7. Get Snooty – Buy fine wines, Chateaux on the Loir River, and one-of-a-kind gold coins. Shun the lowbrow “investments” such as a brand new car, the hottest new computer (which is already outdated), and a surround sound system. Remember, you are the upper crust, who buys assets that appreciate in value (or at least those that don’t immediately depreciate), not some philistine who only values whatever has appeared in the latest Gamer’s Monthly magazine. Break out your antique cuff links and monocle, and start spending that money where it’ll do the most good.

8. Get Cheap – After investing in all your fine wines and snooty French houses, and socking away your gold coins, you realize that you don’t have much money left to spend…or you have the money, but you just don’t want to spend it. Continuing in the fine tradition of millions of American millionaires, decide to drive your car and maintain it well, stay in the same house even though you can afford better, eat generic cereal because it tastes the same as the brand name stuff, and shop at Wal-Mart instead of The Gap.

9. Don’t Be Like the Muffin Man – Have you seen The Muffin Man? Well, nobody has, not since he got audited by the IRS and lost his Drury Lane bakery because he didn’t keep good records. The Gingerbread Man ended up buying his business at a sweet discount because The Muffin Man had to scrape up cash, quick. When you go up against the Tax Man, you’d better make sure you’ve got your ducks (records) all in a row.


How to Use a Grocery Price Book

December 15, 2009

Here’s a quick tutorial on how to make and use a grocery price book to save money on groceries.

Read the full article →

How to Get Thrown in Jail…for Not Tipping?

November 30, 2009

When you hear the word “gratuity”, you probably think of tipping a waiter or waitress for good service.  The standard is 15% for acceptable service, with 20%+ for outstanding service, and nothing if the service stinks.  Some restaurants even automatically add a percentage to your bill if your group is larger than 6 or 8, […]

Read the full article →

Get Out of Debt Mini Course

March 27, 2009

Want to get out of debt?  I’ve been working for the past month or so on a handy mini-course to help you get out of debt.  It’s packed chock full of the steps that I’ve used to get out of debt myself. If you’re having trouble getting started on paying off your debt, or even […]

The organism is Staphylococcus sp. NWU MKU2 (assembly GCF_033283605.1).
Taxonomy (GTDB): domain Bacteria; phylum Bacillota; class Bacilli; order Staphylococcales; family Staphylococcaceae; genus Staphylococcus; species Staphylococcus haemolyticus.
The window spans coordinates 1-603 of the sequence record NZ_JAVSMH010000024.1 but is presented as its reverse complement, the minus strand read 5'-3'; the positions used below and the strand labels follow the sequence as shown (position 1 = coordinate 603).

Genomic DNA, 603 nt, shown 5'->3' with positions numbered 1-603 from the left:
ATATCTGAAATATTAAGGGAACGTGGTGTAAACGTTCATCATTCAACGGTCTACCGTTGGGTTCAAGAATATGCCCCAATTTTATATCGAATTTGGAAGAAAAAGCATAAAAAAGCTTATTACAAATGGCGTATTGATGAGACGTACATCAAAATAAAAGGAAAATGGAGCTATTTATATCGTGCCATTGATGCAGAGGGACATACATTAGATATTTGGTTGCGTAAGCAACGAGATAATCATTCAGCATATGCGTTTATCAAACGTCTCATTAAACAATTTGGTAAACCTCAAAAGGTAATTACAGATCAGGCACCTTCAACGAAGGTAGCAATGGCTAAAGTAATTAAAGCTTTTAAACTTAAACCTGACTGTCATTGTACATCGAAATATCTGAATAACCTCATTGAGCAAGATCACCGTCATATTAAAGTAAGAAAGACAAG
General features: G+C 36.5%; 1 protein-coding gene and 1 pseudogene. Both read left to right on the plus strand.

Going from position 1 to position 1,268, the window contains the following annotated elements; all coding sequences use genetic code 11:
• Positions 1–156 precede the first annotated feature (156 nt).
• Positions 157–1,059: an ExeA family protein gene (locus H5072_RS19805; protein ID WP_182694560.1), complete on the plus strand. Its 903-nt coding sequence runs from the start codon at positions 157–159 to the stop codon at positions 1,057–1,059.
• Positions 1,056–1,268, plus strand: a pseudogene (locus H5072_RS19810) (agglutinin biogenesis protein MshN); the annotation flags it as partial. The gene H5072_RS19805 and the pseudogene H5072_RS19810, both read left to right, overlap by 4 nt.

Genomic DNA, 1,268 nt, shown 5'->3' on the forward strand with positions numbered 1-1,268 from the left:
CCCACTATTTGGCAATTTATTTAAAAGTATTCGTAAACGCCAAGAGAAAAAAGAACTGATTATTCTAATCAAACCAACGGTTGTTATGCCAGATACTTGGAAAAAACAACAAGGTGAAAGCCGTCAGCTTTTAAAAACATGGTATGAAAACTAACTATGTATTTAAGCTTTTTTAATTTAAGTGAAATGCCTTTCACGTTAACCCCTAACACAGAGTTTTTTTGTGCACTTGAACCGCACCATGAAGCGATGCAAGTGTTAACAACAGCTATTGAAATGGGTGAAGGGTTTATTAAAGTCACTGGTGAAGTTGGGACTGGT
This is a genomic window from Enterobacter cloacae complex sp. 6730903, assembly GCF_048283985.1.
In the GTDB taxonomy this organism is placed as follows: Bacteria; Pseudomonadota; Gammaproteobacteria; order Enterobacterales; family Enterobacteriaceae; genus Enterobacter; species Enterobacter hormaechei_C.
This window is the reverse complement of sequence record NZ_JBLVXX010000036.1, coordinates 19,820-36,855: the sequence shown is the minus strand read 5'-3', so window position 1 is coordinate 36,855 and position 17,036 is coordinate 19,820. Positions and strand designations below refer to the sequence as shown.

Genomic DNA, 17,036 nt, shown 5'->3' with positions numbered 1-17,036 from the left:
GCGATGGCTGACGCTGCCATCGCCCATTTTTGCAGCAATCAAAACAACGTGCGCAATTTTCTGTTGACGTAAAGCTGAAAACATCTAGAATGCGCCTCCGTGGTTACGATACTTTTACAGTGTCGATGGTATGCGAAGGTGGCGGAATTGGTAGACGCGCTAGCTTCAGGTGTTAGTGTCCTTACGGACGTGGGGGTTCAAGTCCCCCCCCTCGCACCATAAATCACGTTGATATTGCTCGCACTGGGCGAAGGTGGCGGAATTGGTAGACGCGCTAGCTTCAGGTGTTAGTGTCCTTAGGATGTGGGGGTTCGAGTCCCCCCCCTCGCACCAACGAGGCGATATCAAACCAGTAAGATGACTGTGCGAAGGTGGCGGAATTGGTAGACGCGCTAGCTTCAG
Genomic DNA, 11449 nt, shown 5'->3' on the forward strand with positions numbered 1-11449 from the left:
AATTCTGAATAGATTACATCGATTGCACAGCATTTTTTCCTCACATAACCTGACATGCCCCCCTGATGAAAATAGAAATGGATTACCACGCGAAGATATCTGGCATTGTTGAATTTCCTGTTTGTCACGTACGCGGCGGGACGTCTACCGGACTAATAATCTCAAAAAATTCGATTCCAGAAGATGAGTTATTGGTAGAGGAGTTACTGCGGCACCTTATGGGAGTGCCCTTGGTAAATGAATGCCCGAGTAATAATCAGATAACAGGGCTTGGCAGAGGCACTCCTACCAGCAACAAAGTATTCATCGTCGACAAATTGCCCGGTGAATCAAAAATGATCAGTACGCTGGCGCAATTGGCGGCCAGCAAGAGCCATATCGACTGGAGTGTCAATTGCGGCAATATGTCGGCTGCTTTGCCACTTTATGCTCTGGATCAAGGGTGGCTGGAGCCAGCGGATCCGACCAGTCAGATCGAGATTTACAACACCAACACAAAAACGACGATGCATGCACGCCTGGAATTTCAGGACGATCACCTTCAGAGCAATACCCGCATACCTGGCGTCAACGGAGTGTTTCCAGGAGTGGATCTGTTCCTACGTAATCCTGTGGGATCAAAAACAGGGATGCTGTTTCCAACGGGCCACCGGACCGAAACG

Read the full article →

Interview with Jesse Mecham of YNAB

December 4, 2008

I recently had the great opportunity to interview Jesse Mecham, creator of the You Need A Budget(YNAB) personal budgeting system. I’m a fan of YNAB, I admit, so it was a big deal for me to be able to talk to Jesse about YNAB, budgeting, and building wealth. The interview is about forty minutes long, […]

Read the full article →

Home Maintenance Scheduling Made Easy

September 9, 2008

I’m a first-time homeowner, and one of my main concerns is making sure that my home is properly maintained. For as much as I paid for it, it should last my entire life if maintained properly. One of the axioms of frugal living is that you save money by taking care of what you already […]

Read the full article →

Grocery Price Book Resources

May 3, 2007

I just read a great article at Get Rich Slowly about how to reduce your grocery spending by using a grocery price book.  You can find Get Rich Slowly’s great grocery price book post at the link below: Use a Grocery Price Book to Slash Your Food Spending I won’t attempt to duplicate the article, […]

Read the full article →

Pick Your Financial Guru

April 26, 2007

I got this letter from one of my visitors.  My daughter sent me an address for your website. I am very interested in obtaining help in managing my debt. I want to become debt free… however my husband and I don’t always agree on the method. Purhaps some guidance would benefit both of us… releasing […]

Read the full article →

A Simple Wealth-Building Tip

April 22, 2007
Read the full article →